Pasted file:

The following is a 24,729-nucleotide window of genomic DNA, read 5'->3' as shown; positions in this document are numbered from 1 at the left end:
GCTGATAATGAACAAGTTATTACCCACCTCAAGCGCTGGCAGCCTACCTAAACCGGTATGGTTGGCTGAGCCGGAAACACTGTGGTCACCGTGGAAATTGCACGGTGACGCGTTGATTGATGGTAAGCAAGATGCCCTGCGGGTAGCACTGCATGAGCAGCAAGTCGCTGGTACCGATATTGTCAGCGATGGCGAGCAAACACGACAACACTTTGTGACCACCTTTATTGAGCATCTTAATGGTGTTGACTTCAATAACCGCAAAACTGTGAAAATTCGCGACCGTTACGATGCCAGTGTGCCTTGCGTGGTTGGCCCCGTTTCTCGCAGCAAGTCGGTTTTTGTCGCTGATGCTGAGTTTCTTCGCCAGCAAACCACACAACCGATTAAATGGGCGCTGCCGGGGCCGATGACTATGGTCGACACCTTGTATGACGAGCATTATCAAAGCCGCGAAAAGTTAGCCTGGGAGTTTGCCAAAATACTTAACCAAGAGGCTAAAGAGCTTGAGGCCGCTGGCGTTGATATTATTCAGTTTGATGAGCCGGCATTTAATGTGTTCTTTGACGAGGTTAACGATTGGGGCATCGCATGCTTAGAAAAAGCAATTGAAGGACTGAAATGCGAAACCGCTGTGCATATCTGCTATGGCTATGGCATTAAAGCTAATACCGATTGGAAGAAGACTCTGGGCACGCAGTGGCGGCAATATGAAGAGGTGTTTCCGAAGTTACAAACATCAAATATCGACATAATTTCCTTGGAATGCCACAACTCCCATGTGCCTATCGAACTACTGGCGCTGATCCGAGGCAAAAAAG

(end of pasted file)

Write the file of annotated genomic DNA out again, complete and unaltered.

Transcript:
The following is a 24,729-nucleotide window of genomic DNA, read 5'->3' as shown; positions in this document are numbered from 1 at the left end:
GCTGATAATGAACAAGTTATTACCCACCTCAAGCGCTGGCAGCCTACCTAAACCGGTATGGTTGGCTGAGCCGGAAACACTGTGGTCACCGTGGAAATTGCACGGTGACGCGTTGATTGATGGTAAGCAAGATGCCCTGCGGGTAGCACTGCATGAGCAGCAAGTCGCTGGTACCGATATTGTCAGCGATGGCGAGCAAACACGACAACACTTTGTGACCACCTTTATTGAGCATCTTAATGGTGTTGACTTCAATAACCGCAAAACTGTGAAAATTCGCGACCGTTACGATGCCAGTGTGCCTTGCGTGGTTGGCCCCGTTTCTCGCAGCAAGTCGGTTTTTGTCGCTGATGCTGAGTTTCTTCGCCAGCAAACCACACAACCGATTAAATGGGCGCTGCCGGGGCCGATGACTATGGTCGACACCTTGTATGACGAGCATTATCAAAGCCGCGAAAAGTTAGCCTGGGAGTTTGCCAAAATACTTAACCAAGAGGCTAAAGAGCTTGAGGCCGCTGGCGTTGATATTATTCAGTTTGATGAGCCGGCATTTAATGTGTTCTTTGACGAGGTTAACGATTGGGGCATCGCATGCTTAGAAAAAGCAATTGAAGGACTGAAATGCGAAACCGCTGTGCATATCTGCTATGGCTATGGCATTAAAGCTAATACCGATTGGAAGAAGACTCTGGGCACGCAGTGGCGGCAATATGAAGAGGTGTTTCCGAAGTTACAAACATCAAATATCGACATAATTTCCTTGGAATGCCACAACTCCCATGTGCCTATCGAACTACTGGCGCTGATCCGAGGCAAAAAAG